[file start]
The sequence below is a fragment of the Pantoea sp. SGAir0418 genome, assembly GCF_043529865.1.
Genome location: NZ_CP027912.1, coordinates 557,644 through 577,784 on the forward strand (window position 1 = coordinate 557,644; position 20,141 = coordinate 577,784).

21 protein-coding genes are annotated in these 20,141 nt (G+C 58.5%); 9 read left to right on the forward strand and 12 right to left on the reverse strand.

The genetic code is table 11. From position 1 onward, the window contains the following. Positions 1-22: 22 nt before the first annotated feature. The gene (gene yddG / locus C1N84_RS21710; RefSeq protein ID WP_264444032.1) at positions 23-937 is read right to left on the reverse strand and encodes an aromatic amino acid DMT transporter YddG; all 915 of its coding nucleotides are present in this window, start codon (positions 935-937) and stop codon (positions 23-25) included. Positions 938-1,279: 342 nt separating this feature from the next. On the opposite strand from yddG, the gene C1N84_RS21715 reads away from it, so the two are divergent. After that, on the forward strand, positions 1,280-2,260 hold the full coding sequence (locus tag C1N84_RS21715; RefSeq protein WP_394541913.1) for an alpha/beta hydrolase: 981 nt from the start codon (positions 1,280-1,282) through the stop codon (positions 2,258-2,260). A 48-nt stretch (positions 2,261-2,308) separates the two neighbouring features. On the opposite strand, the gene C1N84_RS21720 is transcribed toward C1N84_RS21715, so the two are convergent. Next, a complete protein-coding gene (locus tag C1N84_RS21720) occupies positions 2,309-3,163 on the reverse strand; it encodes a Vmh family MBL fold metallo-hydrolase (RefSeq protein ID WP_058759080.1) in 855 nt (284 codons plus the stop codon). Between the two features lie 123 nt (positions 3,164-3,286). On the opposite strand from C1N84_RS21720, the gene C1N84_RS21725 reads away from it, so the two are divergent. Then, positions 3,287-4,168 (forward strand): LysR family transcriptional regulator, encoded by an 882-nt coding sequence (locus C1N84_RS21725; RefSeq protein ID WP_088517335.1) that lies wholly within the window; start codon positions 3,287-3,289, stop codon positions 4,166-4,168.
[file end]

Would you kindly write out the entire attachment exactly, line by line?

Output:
The sequence below is a fragment of the Pantoea sp. SGAir0418 genome, assembly GCF_043529865.1.
Genome location: NZ_CP027912.1, coordinates 557,644 through 577,784 on the forward strand (window position 1 = coordinate 557,644; position 20,141 = coordinate 577,784).

21 protein-coding genes are annotated in these 20,141 nt (G+C 58.5%); 9 read left to right on the forward strand and 12 right to left on the reverse strand.

The genetic code is table 11. From position 1 onward, the window contains the following. Positions 1-22: 22 nt before the first annotated feature. The gene (gene yddG / locus C1N84_RS21710; RefSeq protein ID WP_264444032.1) at positions 23-937 is read right to left on the reverse strand and encodes an aromatic amino acid DMT transporter YddG; all 915 of its coding nucleotides are present in this window, start codon (positions 935-937) and stop codon (positions 23-25) included. Positions 938-1,279: 342 nt separating this feature from the next. On the opposite strand from yddG, the gene C1N84_RS21715 reads away from it, so the two are divergent. After that, on the forward strand, positions 1,280-2,260 hold the full coding sequence (locus tag C1N84_RS21715; RefSeq protein WP_394541913.1) for an alpha/beta hydrolase: 981 nt from the start codon (positions 1,280-1,282) through the stop codon (positions 2,258-2,260). A 48-nt stretch (positions 2,261-2,308) separates the two neighbouring features. On the opposite strand, the gene C1N84_RS21720 is transcribed toward C1N84_RS21715, so the two are convergent. Next, a complete protein-coding gene (locus tag C1N84_RS21720) occupies positions 2,309-3,163 on the reverse strand; it encodes a Vmh family MBL fold metallo-hydrolase (RefSeq protein ID WP_058759080.1) in 855 nt (284 codons plus the stop codon). Between the two features lie 123 nt (positions 3,164-3,286). On the opposite strand from C1N84_RS21720, the gene C1N84_RS21725 reads away from it, so the two are divergent. Then, positions 3,287-4,168 (forward strand): LysR family transcriptional regulator, encoded by an 882-nt coding sequence (locus C1N84_RS21725; RefSeq protein ID WP_088517335.1) that lies wholly within the window; start codon positions 3,287-3,289, stop codon positions 4,166-4,168.